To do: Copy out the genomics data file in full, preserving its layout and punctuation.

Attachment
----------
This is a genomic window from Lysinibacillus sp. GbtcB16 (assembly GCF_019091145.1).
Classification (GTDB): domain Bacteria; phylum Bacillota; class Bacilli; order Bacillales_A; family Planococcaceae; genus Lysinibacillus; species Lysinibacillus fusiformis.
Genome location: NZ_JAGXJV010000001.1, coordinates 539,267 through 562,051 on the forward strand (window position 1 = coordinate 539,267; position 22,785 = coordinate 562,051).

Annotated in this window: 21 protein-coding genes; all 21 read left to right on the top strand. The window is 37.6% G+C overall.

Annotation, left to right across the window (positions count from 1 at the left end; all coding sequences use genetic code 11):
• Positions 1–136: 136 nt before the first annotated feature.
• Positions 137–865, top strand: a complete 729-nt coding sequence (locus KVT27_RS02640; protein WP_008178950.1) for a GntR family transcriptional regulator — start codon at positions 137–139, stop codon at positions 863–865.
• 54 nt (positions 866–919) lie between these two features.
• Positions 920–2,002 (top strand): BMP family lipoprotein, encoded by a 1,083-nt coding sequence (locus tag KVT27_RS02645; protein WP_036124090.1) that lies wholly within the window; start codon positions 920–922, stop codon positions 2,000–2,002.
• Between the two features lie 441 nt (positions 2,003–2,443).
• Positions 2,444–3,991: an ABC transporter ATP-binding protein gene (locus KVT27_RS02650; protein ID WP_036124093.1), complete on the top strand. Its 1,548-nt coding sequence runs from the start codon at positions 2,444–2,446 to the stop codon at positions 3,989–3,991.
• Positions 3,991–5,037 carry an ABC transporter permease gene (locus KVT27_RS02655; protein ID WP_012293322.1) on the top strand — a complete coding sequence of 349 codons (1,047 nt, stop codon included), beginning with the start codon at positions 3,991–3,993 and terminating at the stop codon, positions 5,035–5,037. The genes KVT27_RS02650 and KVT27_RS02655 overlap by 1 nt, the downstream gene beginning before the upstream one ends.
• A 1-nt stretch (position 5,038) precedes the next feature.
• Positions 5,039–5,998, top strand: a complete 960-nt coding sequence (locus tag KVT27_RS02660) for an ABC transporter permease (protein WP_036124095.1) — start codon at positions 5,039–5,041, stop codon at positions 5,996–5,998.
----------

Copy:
This is a genomic window from Lysinibacillus sp. GbtcB16 (assembly GCF_019091145.1).
Classification (GTDB): domain Bacteria; phylum Bacillota; class Bacilli; order Bacillales_A; family Planococcaceae; genus Lysinibacillus; species Lysinibacillus fusiformis.
Genome location: NZ_JAGXJV010000001.1, coordinates 539,267 through 562,051 on the forward strand (window position 1 = coordinate 539,267; position 22,785 = coordinate 562,051).

Annotated in this window: 21 protein-coding genes; all 21 read left to right on the top strand. The window is 37.6% G+C overall.

Annotation, left to right across the window (positions count from 1 at the left end; all coding sequences use genetic code 11):
• Positions 1–136: 136 nt before the first annotated feature.
• Positions 137–865, top strand: a complete 729-nt coding sequence (locus KVT27_RS02640; protein WP_008178950.1) for a GntR family transcriptional regulator — start codon at positions 137–139, stop codon at positions 863–865.
• 54 nt (positions 866–919) lie between these two features.
• Positions 920–2,002 (top strand): BMP family lipoprotein, encoded by a 1,083-nt coding sequence (locus tag KVT27_RS02645; protein WP_036124090.1) that lies wholly within the window; start codon positions 920–922, stop codon positions 2,000–2,002.
• Between the two features lie 441 nt (positions 2,003–2,443).
• Positions 2,444–3,991: an ABC transporter ATP-binding protein gene (locus KVT27_RS02650; protein ID WP_036124093.1), complete on the top strand. Its 1,548-nt coding sequence runs from the start codon at positions 2,444–2,446 to the stop codon at positions 3,989–3,991.
• Positions 3,991–5,037 carry an ABC transporter permease gene (locus KVT27_RS02655; protein ID WP_012293322.1) on the top strand — a complete coding sequence of 349 codons (1,047 nt, stop codon included), beginning with the start codon at positions 3,991–3,993 and terminating at the stop codon, positions 5,035–5,037. The genes KVT27_RS02650 and KVT27_RS02655 overlap by 1 nt, the downstream gene beginning before the upstream one ends.
• A 1-nt stretch (position 5,038) precedes the next feature.
• Positions 5,039–5,998, top strand: a complete 960-nt coding sequence (locus tag KVT27_RS02660) for an ABC transporter permease (protein WP_036124095.1) — start codon at positions 5,039–5,041, stop codon at positions 5,996–5,998.